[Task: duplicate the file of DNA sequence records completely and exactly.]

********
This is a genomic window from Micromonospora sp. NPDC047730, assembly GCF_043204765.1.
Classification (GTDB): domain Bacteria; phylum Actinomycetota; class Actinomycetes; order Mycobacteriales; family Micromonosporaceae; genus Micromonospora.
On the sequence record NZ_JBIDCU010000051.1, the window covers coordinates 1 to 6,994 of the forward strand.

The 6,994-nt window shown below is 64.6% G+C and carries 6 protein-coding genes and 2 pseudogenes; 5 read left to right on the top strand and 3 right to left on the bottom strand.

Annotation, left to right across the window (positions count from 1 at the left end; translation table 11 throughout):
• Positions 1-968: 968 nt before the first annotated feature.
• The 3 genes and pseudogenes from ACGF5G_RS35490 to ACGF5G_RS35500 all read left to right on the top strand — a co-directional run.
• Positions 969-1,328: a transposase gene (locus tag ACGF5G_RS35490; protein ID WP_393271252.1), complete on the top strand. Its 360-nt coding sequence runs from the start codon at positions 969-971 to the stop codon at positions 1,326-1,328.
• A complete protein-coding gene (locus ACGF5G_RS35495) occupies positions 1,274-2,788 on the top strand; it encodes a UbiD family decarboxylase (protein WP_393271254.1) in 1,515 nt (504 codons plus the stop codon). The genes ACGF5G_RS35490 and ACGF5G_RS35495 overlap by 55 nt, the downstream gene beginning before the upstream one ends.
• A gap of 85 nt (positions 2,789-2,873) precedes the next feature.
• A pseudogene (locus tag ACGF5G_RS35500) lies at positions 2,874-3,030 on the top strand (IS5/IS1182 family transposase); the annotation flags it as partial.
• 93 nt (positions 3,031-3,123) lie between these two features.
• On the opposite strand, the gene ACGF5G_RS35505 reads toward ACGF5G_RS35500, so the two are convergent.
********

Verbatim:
This is a genomic window from Micromonospora sp. NPDC047730, assembly GCF_043204765.1.
Classification (GTDB): domain Bacteria; phylum Actinomycetota; class Actinomycetes; order Mycobacteriales; family Micromonosporaceae; genus Micromonospora.
On the sequence record NZ_JBIDCU010000051.1, the window covers coordinates 1 to 6,994 of the forward strand.

The 6,994-nt window shown below is 64.6% G+C and carries 6 protein-coding genes and 2 pseudogenes; 5 read left to right on the top strand and 3 right to left on the bottom strand.

Annotation, left to right across the window (positions count from 1 at the left end; translation table 11 throughout):
• Positions 1-968: 968 nt before the first annotated feature.
• The 3 genes and pseudogenes from ACGF5G_RS35490 to ACGF5G_RS35500 all read left to right on the top strand — a co-directional run.
• Positions 969-1,328: a transposase gene (locus tag ACGF5G_RS35490; protein ID WP_393271252.1), complete on the top strand. Its 360-nt coding sequence runs from the start codon at positions 969-971 to the stop codon at positions 1,326-1,328.
• A complete protein-coding gene (locus ACGF5G_RS35495) occupies positions 1,274-2,788 on the top strand; it encodes a UbiD family decarboxylase (protein WP_393271254.1) in 1,515 nt (504 codons plus the stop codon). The genes ACGF5G_RS35490 and ACGF5G_RS35495 overlap by 55 nt, the downstream gene beginning before the upstream one ends.
• A gap of 85 nt (positions 2,789-2,873) precedes the next feature.
• A pseudogene (locus tag ACGF5G_RS35500) lies at positions 2,874-3,030 on the top strand (IS5/IS1182 family transposase); the annotation flags it as partial.
• 93 nt (positions 3,031-3,123) lie between these two features.
• On the opposite strand, the gene ACGF5G_RS35505 reads toward ACGF5G_RS35500, so the two are convergent.